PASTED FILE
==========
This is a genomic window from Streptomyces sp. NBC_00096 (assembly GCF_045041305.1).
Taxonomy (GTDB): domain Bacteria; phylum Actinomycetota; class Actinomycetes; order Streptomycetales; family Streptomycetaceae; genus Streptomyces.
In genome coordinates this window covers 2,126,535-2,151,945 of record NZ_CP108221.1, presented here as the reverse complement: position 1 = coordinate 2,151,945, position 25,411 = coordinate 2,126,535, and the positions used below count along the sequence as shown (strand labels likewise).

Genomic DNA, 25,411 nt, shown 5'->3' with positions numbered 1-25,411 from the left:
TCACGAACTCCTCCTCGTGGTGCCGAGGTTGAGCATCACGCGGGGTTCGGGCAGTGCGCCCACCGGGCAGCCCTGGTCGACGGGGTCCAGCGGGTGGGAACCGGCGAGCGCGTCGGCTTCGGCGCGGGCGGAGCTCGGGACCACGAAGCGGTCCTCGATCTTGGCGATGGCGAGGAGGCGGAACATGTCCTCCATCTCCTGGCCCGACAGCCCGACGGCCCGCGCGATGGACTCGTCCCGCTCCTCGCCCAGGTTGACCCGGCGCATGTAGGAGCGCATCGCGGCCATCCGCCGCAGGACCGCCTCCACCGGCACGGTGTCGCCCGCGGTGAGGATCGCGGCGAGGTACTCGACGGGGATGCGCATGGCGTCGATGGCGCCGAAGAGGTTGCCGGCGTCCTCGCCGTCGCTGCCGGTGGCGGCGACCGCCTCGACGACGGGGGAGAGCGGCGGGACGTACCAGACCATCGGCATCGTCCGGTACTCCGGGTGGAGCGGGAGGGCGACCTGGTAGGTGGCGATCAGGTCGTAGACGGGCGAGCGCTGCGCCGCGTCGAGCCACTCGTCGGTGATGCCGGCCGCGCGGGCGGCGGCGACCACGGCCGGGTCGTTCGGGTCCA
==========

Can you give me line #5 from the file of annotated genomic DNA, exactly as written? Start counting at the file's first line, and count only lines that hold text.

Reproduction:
TCACGAACTCCTCCTCGTGGTGCCGAGGTTGAGCATCACGCGGGGTTCGGGCAGTGCGCCCACCGGGCAGCCCTGGTCGACGGGGTCCAGCGGGTGGGAACCGGCGAGCGCGTCGGCTTCGGCGCGGGCGGAGCTCGGGACCACGAAGCGGTCCTCGATCTTGGCGATGGCGAGGAGGCGGAACATGTCCTCCATCTCCTGGCCCGACAGCCCGACGGCCCGCGCGATGGACTCGTCCCGCTCCTCGCCCAGGTTGACCCGGCGCATGTAGGAGCGCATCGCGGCCATCCGCCGCAGGACCGCCTCCACCGGCACGGTGTCGCCCGCGGTGAGGATCGCGGCGAGGTACTCGACGGGGATGCGCATGGCGTCGATGGCGCCGAAGAGGTTGCCGGCGTCCTCGCCGTCGCTGCCGGTGGCGGCGACCGCCTCGACGACGGGGGAGAGCGGCGGGACGTACCAGACCATCGGCATCGTCCGGTACTCCGGGTGGAGCGGGAGGGCGACCTGGTAGGTGGCGATCAGGTCGTAGACGGGCGAGCGCTGCGCCGCGTCGAGCCACTCGTCGGTGATGCCGGCCGCGCGGGCGGCGGCGACCACGGCCGGGTCGTTCGGGTCCA